Sunday, August 26, 2012

Two footprints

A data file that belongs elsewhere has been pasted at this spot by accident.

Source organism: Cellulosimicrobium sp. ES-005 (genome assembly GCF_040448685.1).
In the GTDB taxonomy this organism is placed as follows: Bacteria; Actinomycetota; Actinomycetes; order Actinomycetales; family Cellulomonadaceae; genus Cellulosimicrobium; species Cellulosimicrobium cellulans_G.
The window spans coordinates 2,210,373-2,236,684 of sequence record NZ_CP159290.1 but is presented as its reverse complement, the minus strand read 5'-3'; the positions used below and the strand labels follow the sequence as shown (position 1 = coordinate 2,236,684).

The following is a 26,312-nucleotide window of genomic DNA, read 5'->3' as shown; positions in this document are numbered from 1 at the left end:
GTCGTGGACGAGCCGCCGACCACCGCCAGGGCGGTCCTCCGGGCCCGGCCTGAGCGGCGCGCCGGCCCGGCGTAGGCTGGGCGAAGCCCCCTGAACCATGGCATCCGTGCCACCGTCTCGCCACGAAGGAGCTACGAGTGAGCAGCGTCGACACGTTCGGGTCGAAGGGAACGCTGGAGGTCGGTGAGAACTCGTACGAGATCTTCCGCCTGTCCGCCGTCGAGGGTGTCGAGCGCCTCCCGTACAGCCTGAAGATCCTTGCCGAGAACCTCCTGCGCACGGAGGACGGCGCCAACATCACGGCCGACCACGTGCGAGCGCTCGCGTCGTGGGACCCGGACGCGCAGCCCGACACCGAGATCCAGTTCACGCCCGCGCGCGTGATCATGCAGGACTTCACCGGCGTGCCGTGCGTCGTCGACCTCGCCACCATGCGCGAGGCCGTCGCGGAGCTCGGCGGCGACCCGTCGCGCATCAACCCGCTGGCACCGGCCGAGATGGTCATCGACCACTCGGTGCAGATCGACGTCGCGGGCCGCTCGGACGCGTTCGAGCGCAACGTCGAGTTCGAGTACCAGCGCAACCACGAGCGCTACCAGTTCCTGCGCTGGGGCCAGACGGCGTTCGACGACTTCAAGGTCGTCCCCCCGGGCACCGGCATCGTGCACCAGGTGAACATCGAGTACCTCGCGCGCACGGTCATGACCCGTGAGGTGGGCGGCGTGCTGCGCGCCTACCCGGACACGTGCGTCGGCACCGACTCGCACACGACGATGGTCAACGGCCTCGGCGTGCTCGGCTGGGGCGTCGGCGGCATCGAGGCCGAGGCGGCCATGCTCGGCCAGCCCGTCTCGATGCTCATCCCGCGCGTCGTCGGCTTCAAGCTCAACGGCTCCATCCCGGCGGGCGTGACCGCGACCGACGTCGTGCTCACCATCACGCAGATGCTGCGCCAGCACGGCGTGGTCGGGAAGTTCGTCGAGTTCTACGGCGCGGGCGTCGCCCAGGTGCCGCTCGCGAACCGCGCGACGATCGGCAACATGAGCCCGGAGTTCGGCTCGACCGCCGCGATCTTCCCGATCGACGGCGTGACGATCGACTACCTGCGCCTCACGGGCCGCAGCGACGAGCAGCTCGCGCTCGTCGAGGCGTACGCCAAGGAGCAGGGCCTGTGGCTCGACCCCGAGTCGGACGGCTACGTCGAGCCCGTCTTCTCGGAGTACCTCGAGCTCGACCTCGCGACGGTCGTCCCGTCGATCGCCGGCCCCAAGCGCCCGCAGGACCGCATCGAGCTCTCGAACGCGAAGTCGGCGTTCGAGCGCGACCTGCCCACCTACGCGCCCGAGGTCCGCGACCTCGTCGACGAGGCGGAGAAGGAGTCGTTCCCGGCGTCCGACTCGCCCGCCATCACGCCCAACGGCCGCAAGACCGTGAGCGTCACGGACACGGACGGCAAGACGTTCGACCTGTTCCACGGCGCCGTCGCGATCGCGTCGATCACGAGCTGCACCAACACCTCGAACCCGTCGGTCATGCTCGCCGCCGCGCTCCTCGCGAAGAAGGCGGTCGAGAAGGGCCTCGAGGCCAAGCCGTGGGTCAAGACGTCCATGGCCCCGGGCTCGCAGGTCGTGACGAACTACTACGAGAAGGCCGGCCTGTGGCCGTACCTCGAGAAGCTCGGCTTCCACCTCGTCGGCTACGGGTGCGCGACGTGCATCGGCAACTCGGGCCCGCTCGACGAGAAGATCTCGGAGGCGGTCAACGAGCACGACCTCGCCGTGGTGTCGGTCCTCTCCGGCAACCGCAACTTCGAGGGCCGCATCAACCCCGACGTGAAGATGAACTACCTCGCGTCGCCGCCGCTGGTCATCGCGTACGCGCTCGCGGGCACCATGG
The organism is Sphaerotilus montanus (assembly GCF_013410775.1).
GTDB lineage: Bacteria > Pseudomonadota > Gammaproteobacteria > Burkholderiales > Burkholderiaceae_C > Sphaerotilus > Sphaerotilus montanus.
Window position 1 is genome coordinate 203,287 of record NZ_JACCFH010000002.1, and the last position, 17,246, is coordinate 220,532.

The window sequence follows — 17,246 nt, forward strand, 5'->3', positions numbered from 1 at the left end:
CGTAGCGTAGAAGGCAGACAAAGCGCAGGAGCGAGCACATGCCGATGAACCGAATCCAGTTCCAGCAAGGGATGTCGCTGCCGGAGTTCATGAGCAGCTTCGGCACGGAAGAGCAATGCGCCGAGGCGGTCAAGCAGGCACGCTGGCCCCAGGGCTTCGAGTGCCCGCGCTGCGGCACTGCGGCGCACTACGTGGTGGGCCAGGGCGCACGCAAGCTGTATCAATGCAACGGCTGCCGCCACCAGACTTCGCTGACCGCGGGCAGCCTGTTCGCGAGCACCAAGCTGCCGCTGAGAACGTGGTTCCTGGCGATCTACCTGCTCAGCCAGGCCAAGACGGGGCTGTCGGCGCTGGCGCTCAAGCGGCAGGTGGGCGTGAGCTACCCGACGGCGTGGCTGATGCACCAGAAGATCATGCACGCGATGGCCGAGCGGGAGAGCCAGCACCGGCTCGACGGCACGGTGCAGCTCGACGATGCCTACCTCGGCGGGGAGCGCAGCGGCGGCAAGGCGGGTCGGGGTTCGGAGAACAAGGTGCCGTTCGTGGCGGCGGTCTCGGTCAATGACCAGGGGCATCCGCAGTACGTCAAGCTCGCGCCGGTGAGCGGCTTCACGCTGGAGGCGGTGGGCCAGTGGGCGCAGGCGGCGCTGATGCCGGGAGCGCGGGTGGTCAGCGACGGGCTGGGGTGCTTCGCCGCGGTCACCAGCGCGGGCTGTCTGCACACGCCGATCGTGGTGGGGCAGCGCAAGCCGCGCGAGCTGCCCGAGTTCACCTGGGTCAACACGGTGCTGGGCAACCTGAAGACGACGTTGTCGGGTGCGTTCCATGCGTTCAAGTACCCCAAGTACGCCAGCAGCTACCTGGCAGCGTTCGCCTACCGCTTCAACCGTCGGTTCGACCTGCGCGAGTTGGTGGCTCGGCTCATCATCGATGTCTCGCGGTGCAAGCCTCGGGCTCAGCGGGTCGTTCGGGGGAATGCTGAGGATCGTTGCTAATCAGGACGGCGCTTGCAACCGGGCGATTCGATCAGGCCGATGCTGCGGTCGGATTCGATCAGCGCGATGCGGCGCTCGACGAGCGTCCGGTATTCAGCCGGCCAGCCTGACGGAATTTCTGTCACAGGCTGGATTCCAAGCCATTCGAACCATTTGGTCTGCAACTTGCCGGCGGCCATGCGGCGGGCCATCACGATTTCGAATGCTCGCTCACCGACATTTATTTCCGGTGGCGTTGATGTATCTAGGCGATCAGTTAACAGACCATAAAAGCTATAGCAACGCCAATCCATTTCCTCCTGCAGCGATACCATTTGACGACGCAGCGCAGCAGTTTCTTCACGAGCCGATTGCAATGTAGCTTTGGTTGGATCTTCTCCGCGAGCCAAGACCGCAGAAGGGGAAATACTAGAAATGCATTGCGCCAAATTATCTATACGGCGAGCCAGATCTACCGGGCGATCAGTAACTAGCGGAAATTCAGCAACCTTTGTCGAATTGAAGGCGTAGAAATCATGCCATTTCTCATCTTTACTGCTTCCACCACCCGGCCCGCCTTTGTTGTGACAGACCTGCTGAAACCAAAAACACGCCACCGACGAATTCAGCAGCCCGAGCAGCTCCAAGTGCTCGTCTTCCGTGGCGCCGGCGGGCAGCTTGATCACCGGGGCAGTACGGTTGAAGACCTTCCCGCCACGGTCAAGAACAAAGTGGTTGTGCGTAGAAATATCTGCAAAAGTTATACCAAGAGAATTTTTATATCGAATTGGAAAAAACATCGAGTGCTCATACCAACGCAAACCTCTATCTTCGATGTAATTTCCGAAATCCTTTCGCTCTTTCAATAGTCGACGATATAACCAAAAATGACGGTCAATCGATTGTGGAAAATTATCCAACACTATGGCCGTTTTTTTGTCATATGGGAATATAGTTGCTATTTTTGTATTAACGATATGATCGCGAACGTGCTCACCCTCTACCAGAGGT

As you have likely heard, American astronaut Neil Armstrong (1930-2012) - the 1st man to walk on Earth's moon - died yesterday at the age of 82. It was on July 20, 1969, that Armstrong and fellow Apollo 11 astronaut Edwin (Buzz) Aldrin made footprints in the dust while 3rd crew member Michael Collins remained in the lunar module. Those footprints are still there and will remain, since there is no wind to blow them away. Compare one of those (2nd image) to the 110-million-year-old footprint left in the mud by a bulky but quick-moving nodosaur (1st image). Then note the irony of the location at which this leaf-eating dinosaur left its mark: "Space scientists may walk along here, and they're walking exactly where this big, bungling heavy armored dinosaur walked." You read that right. It was recently spotted at NASA's Goddard Space Flight Center in Greenbelt, Maryland! The discovery in plain sight was made by amateur dinosaur tracker Ray Stanford and confirmed by USGS emeritus paleontologist Rob Weem (more photos here, video here). Of the 14" wide track, beside a path any of the campus's 7,000 employees may have walked, Stanford says, "It is sheer poetry. It is because of the juxtaposition that evokes so much interest."
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